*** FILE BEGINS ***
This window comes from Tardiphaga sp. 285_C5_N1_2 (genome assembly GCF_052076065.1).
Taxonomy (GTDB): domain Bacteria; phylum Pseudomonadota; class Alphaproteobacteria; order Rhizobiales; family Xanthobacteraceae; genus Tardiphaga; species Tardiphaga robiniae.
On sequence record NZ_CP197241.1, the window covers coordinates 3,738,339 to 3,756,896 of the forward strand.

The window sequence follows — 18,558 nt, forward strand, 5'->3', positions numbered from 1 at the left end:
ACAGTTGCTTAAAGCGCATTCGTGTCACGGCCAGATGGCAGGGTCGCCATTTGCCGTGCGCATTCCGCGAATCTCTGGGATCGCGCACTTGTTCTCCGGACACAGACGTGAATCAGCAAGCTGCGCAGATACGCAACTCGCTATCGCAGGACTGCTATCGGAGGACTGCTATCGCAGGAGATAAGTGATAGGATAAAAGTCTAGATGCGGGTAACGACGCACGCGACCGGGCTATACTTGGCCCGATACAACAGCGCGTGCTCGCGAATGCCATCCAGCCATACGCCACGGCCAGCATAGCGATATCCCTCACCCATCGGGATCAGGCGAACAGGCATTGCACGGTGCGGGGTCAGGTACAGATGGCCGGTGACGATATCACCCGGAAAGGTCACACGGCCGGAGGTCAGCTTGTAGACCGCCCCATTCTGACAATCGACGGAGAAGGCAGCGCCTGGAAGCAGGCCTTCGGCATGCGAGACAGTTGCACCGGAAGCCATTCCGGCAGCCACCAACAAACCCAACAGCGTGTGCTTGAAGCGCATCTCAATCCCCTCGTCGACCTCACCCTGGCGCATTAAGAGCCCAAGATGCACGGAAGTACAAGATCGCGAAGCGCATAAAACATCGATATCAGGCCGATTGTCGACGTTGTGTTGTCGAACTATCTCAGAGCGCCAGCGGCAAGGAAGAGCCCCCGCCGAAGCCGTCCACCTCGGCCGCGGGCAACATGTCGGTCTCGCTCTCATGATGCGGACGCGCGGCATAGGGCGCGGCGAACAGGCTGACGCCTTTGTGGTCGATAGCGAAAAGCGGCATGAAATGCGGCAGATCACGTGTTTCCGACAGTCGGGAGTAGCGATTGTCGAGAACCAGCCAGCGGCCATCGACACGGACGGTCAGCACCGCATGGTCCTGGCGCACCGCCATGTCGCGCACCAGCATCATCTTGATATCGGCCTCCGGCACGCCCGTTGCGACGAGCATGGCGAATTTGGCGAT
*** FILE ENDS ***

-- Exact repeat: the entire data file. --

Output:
This window comes from Tardiphaga sp. 285_C5_N1_2 (genome assembly GCF_052076065.1).
Taxonomy (GTDB): domain Bacteria; phylum Pseudomonadota; class Alphaproteobacteria; order Rhizobiales; family Xanthobacteraceae; genus Tardiphaga; species Tardiphaga robiniae.
On sequence record NZ_CP197241.1, the window covers coordinates 3,738,339 to 3,756,896 of the forward strand.

The window sequence follows — 18,558 nt, forward strand, 5'->3', positions numbered from 1 at the left end:
ACAGTTGCTTAAAGCGCATTCGTGTCACGGCCAGATGGCAGGGTCGCCATTTGCCGTGCGCATTCCGCGAATCTCTGGGATCGCGCACTTGTTCTCCGGACACAGACGTGAATCAGCAAGCTGCGCAGATACGCAACTCGCTATCGCAGGACTGCTATCGGAGGACTGCTATCGCAGGAGATAAGTGATAGGATAAAAGTCTAGATGCGGGTAACGACGCACGCGACCGGGCTATACTTGGCCCGATACAACAGCGCGTGCTCGCGAATGCCATCCAGCCATACGCCACGGCCAGCATAGCGATATCCCTCACCCATCGGGATCAGGCGAACAGGCATTGCACGGTGCGGGGTCAGGTACAGATGGCCGGTGACGATATCACCCGGAAAGGTCACACGGCCGGAGGTCAGCTTGTAGACCGCCCCATTCTGACAATCGACGGAGAAGGCAGCGCCTGGAAGCAGGCCTTCGGCATGCGAGACAGTTGCACCGGAAGCCATTCCGGCAGCCACCAACAAACCCAACAGCGTGTGCTTGAAGCGCATCTCAATCCCCTCGTCGACCTCACCCTGGCGCATTAAGAGCCCAAGATGCACGGAAGTACAAGATCGCGAAGCGCATAAAACATCGATATCAGGCCGATTGTCGACGTTGTGTTGTCGAACTATCTCAGAGCGCCAGCGGCAAGGAAGAGCCCCCGCCGAAGCCGTCCACCTCGGCCGCGGGCAACATGTCGGTCTCGCTCTCATGATGCGGACGCGCGGCATAGGGCGCGGCGAACAGGCTGACGCCTTTGTGGTCGATAGCGAAAAGCGGCATGAAATGCGGCAGATCACGTGTTTCCGACAGTCGGGAGTAGCGATTGTCGAGAACCAGCCAGCGGCCATCGACACGGACGGTCAGCACCGCATGGTCCTGGCGCACCGCCATGTCGCGCACCAGCATCATCTTGATATCGGCCTCCGGCACGCCCGTTGCGACGAGCATGGCGAATTTGGCGAT